Dog vaccinations are a two-sided coin. While you have to vaccinate your dog against some diseases and want to vaccinate him against others, they can be expensive and come with side effects.
Though rabies has been wiped out among domestic animals, most states in the U.S. require dogs to be vaccinated against it. Mississippi, for example, mandates that every dog over 3 must be inoculated. Any dog owner who has not vaccinated his dog against rabies with the recommended dosage could face jail. In comparison, California states that a dog owner should vaccinate a dog at 4 months.
The UC Davis School of Veterinary Medicine suggests that dogs get a booster after one year and a further vaccination shot every three years. Standards may vary depending which state you live in, so be sure to check your local requirements.
Canine Core Vaccines
Though rabies is the only vaccine required by law, it is not the only core vaccine. Authorities highly recommend you vaccinate your dog against canine parvovirus, distemper virus, adenovirus type 2 and hepatitis, according to UC Davis Veterinary Medicine. Your puppy should receive a dose of vaccine containing modified live virus every three to four weeks from 6 to 8 weeks of age. He will receive his final booster when he is 16 weeks old.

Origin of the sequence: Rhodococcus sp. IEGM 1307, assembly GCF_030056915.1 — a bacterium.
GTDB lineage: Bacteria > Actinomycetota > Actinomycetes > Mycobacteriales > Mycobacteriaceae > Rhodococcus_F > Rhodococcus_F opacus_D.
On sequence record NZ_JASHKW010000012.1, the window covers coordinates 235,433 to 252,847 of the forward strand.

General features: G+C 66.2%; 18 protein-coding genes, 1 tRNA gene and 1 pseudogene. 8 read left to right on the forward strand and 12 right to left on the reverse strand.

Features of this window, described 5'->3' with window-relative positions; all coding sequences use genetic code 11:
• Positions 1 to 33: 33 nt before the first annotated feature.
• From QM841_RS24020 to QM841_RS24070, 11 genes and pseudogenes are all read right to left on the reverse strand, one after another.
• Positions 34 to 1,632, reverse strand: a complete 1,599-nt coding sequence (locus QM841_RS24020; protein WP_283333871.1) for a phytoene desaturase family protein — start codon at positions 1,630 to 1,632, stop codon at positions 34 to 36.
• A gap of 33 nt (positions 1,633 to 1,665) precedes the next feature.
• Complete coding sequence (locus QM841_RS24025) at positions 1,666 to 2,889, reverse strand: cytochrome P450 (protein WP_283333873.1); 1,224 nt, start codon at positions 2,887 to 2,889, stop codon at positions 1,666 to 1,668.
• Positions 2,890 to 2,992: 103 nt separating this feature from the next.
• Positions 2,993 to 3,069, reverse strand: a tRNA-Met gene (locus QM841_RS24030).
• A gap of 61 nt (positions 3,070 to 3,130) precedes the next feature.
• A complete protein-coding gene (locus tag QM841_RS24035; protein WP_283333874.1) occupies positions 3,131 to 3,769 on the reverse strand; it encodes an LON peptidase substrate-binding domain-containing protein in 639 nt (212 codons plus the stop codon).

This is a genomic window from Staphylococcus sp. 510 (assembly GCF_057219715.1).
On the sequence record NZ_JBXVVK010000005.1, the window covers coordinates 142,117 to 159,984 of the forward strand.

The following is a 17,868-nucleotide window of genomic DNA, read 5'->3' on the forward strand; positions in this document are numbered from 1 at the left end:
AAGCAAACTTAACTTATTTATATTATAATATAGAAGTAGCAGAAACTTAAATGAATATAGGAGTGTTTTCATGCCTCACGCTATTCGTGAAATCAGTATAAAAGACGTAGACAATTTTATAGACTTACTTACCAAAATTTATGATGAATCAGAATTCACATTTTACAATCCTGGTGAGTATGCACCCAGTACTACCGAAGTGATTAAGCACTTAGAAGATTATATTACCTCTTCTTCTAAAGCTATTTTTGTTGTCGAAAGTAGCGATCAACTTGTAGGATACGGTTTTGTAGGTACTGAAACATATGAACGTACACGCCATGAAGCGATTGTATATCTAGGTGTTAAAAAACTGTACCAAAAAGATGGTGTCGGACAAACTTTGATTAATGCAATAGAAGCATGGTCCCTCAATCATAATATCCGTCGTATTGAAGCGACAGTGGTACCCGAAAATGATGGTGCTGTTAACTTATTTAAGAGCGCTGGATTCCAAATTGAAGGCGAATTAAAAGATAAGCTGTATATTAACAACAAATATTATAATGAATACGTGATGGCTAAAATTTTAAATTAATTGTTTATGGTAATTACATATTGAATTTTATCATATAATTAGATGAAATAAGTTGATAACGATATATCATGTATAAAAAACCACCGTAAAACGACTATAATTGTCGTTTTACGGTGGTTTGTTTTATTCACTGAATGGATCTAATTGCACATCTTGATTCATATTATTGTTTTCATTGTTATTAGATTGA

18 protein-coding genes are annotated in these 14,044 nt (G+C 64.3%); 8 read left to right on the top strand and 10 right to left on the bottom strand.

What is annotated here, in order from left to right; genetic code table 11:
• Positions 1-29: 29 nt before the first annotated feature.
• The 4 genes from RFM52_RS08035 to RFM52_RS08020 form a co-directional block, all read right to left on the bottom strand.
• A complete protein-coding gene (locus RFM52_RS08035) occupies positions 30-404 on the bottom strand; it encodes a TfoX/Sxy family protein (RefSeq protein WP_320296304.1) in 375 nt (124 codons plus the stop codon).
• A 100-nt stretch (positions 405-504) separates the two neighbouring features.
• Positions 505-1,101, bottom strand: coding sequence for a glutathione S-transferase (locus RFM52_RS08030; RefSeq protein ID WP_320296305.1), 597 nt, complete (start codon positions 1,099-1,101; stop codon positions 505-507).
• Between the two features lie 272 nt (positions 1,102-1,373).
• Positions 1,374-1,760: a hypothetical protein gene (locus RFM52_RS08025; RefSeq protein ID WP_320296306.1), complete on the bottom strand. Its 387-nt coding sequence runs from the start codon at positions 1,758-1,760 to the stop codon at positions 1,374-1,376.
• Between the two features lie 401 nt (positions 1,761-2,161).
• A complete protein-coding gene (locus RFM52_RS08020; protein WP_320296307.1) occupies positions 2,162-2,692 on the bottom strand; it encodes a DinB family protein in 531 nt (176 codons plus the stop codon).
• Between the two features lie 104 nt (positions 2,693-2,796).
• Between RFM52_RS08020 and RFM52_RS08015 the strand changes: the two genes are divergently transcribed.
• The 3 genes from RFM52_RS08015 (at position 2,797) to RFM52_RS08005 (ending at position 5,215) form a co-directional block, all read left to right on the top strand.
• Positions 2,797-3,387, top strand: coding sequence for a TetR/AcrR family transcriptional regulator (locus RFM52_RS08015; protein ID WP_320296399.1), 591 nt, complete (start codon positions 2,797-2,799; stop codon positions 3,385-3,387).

For dogs older than 16 weeks, UC Davis recommends that your vet administer two doses of vaccine containing modified live virus three to four weeks apart. Your dog should receive a booster after one year and a vaccination every three years.
Canine Non-Core Vaccines
Canine non-core vaccines are optional and depend largely on your lifestyle and where you live. For example, if you need to put your dog in a boarding kennel once in a while, you will need to vaccinate him against against canine parainfluenza virus and bordetella bronchiseptica. You should also keep a close eye on epidemics in your local area. In 2011 in New York, for instance, there was an outbreak of dog flu. However, be mindful not to give your dog too many unnecessary vaccinations, as some can cause side effects such as grumpiness and depression.
With vets recommending core vaccinations every three years and a number of non-core vaccinations on top, the whole process can have a heavy bearing on both your wallet and your dog. A solution is to pay for a titer test, which will examine your dog's antibodies to find out exactly what vaccinations he needs. Though a titer test is not cheap, you only need to do it once. The most recommended test examines antibodies for both parvovirus and distemper.
Always check with your veterinarian before changing your pet’s diet, medication, or physical activity routines. This information is not a substitute for a vet’s opinion.
Simon Thomas has worked as a writer and journalist since 2004. He has contributed articles to several online publications, including Smashing Magazine, an art-and-design e-zine. Thomas holds a B.A. in film and media from Winchester University.